Does it ever make sense to borrow against your home's equity to do renovations on the home?
Answers | 1
A HELOC works more like a credit card. It makes a certain amount of credit available on an as-needed basis for a limited term, such as five or 10 years, followed by a repayment period of up to 20 years. It has an adjustable rate that changes with the market.
A home equity loan makes sense if you need a large amount all at once for a specific project.
A HELOC might make more sense if you need to borrow smaller amounts over a longer period.
You might be tempted to choose a HELOC because of its lower interest rate.
But since today’s interest rates have almost nowhere to go but up, a HELOC's variable interest rate could end up costing you much more over the loan term than a home equity loan’s fixed rate, even though the fixed rate is higher initially.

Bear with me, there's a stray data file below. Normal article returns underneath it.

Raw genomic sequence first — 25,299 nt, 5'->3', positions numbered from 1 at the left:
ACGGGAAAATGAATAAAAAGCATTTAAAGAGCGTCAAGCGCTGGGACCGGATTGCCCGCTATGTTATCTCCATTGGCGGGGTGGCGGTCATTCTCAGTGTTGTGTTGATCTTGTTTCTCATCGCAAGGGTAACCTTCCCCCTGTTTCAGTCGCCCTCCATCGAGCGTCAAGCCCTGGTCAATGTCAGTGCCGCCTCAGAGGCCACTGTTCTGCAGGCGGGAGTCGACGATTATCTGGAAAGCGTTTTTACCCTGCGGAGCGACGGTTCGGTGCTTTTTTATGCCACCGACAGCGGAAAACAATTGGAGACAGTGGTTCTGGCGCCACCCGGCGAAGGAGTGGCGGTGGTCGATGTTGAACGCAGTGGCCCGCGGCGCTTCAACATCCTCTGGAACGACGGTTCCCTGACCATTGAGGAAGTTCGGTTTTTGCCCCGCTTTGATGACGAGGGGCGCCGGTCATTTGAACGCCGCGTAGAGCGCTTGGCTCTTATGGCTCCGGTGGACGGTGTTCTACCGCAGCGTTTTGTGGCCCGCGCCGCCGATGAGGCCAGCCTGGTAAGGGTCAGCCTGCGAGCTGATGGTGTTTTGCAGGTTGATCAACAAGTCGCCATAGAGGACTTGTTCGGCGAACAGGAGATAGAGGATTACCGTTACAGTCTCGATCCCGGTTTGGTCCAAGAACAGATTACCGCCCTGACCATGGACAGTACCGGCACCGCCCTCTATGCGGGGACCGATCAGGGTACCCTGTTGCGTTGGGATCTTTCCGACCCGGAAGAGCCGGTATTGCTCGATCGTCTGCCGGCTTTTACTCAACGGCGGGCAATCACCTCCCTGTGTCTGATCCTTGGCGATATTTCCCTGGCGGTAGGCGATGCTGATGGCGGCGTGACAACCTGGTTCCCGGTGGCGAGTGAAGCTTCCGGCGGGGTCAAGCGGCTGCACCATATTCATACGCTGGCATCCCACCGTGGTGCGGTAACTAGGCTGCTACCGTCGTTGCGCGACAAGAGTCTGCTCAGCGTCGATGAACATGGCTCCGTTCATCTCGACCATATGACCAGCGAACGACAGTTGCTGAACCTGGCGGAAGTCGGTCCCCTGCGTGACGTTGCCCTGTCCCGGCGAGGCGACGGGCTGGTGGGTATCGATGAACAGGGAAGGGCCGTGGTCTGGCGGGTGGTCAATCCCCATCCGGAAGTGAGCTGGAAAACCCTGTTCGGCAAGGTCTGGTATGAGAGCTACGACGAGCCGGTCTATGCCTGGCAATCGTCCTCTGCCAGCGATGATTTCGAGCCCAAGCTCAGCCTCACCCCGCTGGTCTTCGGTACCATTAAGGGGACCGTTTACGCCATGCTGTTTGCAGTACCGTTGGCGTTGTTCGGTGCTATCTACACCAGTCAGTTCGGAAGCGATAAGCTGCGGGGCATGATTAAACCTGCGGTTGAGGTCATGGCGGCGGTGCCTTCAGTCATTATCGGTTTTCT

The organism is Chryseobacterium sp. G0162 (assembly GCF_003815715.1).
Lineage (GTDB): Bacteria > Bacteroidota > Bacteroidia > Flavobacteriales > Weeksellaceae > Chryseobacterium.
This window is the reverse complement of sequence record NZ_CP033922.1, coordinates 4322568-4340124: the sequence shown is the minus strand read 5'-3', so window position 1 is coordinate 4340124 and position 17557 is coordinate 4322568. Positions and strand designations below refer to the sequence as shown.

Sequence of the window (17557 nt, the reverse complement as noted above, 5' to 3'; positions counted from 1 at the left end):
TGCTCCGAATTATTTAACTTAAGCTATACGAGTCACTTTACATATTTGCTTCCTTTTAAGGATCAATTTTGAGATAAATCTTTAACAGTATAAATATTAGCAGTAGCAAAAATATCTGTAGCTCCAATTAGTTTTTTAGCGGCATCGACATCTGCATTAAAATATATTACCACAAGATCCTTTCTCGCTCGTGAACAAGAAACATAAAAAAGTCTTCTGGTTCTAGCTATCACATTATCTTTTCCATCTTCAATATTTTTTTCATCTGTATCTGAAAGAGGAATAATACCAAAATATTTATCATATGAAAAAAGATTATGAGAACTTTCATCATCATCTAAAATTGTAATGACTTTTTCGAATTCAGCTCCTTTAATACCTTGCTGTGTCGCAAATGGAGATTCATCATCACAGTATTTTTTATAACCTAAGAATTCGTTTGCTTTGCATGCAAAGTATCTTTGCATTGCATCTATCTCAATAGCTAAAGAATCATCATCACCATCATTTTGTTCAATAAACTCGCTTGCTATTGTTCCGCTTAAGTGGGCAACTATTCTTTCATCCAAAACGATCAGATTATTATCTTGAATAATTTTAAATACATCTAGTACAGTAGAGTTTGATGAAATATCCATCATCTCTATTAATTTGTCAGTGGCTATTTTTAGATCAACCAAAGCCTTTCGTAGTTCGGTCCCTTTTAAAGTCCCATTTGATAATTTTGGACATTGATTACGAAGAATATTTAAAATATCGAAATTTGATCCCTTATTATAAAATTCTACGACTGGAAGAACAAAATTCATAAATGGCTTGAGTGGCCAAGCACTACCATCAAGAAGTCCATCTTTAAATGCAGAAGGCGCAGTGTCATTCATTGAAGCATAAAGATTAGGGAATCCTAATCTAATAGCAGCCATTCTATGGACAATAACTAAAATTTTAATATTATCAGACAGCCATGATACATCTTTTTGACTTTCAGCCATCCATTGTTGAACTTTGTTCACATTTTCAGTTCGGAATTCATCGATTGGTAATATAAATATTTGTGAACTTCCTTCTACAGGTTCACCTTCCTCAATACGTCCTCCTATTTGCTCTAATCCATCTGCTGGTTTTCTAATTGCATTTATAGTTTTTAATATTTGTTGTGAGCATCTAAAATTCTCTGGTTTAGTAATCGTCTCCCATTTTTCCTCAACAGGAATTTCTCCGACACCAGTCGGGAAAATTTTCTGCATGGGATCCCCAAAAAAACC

HELOCs have another significant drawback.
Lenders can freeze or reduce your line of credit without warning if they learn of a change in your financial circumstances or a drop in your home’s value. That means you can’t always count on a HELOC to be there when you want to use it.
For either option, you'll need to provide full documentation of income and assets. Your lender may or may not require an on-site appraisal, depending on how much you want to borrow and other factors.
To get the best interest rates with most lenders, you'll need a credit score of at least 740.
Big banks typically add the value of the home equity loan or line of credit you're seeking to the balance of your primary mortgage to see if you'll retain at least 10% to 30% equity in the property.
(Home equity is the current market value of your home minus the outstanding balance of all mortgages.)
If not, your application for a second mortgage will be turned down.
The nation’s largest credit union, on the other hand, will let qualified members borrow up to 100% of their home’s value, leaving them with zero equity.